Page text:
Accordingly, an embodiment of the invention can include a computer readable media embodying a method for adjusting wireless-based positions using relative motion sensors. Accordingly, the invention is not limited to illustrated examples and any means for performing the functionality described herein are included in embodiments of the invention.

While the foregoing disclosure shows illustrative embodiments of the invention, it should be noted that various changes and modifications could be made herein without departing from the scope of the invention as defined by the appended claims. The functions, steps and/or actions of the method claims in accordance with the embodiments of the invention described herein need not be performed in any particular order. Furthermore, although elements of the invention may be described or claimed in the singular, the plural is contemplated unless limitation to the singular is explicitly stated.

Claims (4)

What is claimed is:
1. A method for adjusting a wireless-based position estimate of a mobile station using a relative motion sensor, comprising:
estimating a position of a mobile station based upon wireless signal measurements;
detecting a displacement of the mobile station using the relative motion sensor;
adjusting an estimated processing delay of a wireless access point using the detected displacement; and
refining the estimated position of the mobile station using the adjusted processing delay.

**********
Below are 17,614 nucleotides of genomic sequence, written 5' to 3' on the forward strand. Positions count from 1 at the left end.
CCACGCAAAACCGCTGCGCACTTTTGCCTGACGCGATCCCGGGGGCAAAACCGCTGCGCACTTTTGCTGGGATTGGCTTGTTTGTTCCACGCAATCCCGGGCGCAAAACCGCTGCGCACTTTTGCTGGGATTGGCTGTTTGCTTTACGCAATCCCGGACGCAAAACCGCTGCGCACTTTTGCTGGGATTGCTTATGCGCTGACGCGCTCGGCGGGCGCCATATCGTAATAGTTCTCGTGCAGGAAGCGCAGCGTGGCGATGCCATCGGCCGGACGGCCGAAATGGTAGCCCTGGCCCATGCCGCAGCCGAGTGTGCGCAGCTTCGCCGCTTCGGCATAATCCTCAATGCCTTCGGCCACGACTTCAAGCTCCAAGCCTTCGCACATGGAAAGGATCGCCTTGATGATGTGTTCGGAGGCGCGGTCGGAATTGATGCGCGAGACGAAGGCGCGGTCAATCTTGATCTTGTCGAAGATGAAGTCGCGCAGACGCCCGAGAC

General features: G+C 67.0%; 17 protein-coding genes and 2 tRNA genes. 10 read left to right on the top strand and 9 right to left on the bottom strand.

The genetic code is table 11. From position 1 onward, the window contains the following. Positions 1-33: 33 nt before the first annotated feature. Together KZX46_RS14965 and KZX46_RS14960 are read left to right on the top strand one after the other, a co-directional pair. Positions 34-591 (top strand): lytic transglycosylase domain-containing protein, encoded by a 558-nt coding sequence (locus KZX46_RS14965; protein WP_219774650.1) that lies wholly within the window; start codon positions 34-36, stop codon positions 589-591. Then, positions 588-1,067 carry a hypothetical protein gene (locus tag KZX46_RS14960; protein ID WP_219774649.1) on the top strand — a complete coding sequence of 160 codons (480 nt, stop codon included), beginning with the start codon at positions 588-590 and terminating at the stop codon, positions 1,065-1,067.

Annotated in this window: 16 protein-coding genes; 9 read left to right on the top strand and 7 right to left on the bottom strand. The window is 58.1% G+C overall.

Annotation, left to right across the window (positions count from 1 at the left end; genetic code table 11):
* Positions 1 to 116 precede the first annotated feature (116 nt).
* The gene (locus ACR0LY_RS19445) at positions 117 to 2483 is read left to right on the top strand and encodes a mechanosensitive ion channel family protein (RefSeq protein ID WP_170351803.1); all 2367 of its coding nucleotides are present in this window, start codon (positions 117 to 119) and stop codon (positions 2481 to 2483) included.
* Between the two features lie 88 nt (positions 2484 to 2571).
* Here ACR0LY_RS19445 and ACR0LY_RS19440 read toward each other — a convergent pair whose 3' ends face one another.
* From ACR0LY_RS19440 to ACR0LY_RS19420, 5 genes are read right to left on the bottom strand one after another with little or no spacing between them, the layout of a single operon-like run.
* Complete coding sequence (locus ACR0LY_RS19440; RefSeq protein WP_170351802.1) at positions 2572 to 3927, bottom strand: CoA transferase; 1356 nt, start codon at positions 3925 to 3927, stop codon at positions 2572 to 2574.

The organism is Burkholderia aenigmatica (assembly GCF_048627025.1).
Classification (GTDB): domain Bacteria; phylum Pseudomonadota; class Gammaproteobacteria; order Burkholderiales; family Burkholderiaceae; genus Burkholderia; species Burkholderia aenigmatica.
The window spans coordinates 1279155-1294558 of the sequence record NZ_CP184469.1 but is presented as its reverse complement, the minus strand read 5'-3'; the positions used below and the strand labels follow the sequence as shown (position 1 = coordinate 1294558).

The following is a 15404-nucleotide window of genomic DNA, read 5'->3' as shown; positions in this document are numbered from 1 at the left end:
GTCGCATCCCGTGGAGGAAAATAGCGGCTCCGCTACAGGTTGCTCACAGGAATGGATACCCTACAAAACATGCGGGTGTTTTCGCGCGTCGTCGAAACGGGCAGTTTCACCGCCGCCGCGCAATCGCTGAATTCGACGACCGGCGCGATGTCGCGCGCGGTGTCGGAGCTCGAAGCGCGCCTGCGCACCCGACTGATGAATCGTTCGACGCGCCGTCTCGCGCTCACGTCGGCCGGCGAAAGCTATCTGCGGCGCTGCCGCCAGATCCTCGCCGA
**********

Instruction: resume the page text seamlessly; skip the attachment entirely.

2. An apparatus for adjusting a wireless-based position estimate of a mobile station using a relative motion sensor, comprising:
a wireless transceiver;
a relative motion sensor;
a processor coupled to the wireless transceiver and the relative motion sensor; and
a memory coupled to the processor, wherein the memory stores executable instructions and data for causing the processor to
estimate a position of a mobile station based upon wireless signal measurements,
detect a displacement of the mobile station using a relative motion sensor,
adjust an estimated processing delay of a wireless access point using the detected displacement, and
refine the estimated position of the mobile station using the adjusted processing delay.
3. An apparatus for adjusting a wireless-based position estimate of a mobile station using a relative motion sensor, comprising:
means for estimating a position of a mobile station based upon wireless signal measurements;
means for detecting a displacement of the mobile station using the relative motion sensor;
means for adjusting an estimated processing delay of a wireless access point using the detected displacement; and
means for refining the estimated position of the mobile station using the adjusted processing delay.
4. A nontransitory machine-readable medium comprising instructions, which, when executed by a machine, cause the machine to perform operations, the instructions comprising:
instructions to estimate a position of a mobile station based upon wireless signal measurements;
instructions to detect a displacement of the mobile station using a relative motion sensor;
instructions to adjust an estimated processing delay of a wireless access point using the detected displacement; and
instructions to refine the estimated position of the mobile station using the adjusted processing delay.